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It is indeed nonsense. I am pleased that my hon. Friend has raised that point today, given that the roads Minister is present, and I hope that the Minister will be able to respond to it when he winds up the debate.
Let me give some other interesting statistics. Motorists pay 4p a mile to the Treasury, while rail travellers receive a subsidy of 21p a mile. Between 1998 and 2008 the major road network grew by 1 per cent., but had to cope with traffic growth of almost 10 per cent. Our country's population is growing at an unprecedented rate, and most people do not realise that. Our roads are crumbling at an unprecedented rate, but people do realise that, because they find it embarrassing to return from the United Kingdom from other European countries and see the appalling state of our local road network. We, as a country, must do something about that.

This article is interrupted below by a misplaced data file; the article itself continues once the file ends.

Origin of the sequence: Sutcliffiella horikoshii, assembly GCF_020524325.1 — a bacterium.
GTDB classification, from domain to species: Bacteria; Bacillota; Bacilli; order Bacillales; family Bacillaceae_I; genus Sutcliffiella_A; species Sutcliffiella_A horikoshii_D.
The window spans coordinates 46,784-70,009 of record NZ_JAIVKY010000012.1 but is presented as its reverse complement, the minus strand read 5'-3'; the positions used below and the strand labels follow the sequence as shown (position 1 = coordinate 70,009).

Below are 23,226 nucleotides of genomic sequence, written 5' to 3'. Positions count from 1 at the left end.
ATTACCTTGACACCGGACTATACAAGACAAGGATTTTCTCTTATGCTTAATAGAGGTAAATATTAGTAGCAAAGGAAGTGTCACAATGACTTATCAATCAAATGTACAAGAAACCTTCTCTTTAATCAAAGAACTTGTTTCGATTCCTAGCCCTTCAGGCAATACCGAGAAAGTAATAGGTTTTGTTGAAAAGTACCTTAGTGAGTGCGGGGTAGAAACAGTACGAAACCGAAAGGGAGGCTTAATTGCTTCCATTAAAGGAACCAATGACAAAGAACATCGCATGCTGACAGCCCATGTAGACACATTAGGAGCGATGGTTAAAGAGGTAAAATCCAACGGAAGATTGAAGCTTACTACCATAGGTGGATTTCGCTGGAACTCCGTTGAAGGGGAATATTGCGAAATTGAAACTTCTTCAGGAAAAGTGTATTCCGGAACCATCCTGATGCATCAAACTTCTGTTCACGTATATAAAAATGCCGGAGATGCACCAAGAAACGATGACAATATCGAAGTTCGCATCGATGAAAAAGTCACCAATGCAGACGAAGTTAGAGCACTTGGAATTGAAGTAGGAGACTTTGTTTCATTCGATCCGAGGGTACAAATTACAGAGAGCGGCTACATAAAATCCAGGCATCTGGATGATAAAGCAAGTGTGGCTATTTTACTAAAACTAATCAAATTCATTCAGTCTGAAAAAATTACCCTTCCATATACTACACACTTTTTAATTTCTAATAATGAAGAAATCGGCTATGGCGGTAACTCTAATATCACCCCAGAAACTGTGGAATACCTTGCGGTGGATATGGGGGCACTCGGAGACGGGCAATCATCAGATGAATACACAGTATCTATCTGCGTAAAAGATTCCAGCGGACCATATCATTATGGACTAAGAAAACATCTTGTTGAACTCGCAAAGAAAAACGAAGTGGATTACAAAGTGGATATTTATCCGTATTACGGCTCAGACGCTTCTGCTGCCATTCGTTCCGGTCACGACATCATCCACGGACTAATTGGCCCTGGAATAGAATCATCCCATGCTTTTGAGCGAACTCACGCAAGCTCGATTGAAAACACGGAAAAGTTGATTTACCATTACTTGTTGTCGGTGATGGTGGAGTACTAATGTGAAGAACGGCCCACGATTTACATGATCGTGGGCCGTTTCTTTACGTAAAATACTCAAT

In comparison with the revenue raised from motorists in taxes and charges, the bill for the repair of the potholes is not that great, but it is clear to me that local authorities cannot afford to carry out the repairs themselves. This year, central Government should grant an emergency fund to local authorities throughout the country so that our local roads can be fixed. Ministers in whichever Department is involved, the Department for Transport or the Department for Communities and Local Government, should stand up and take a lead. They should say "The Government are going to fix this problem, because our country deserves better than this." Motorists up and down the land who are already paying a huge amount of money to Her Majesty's Treasury would be extremely glad if the Government took that bold and innovative step.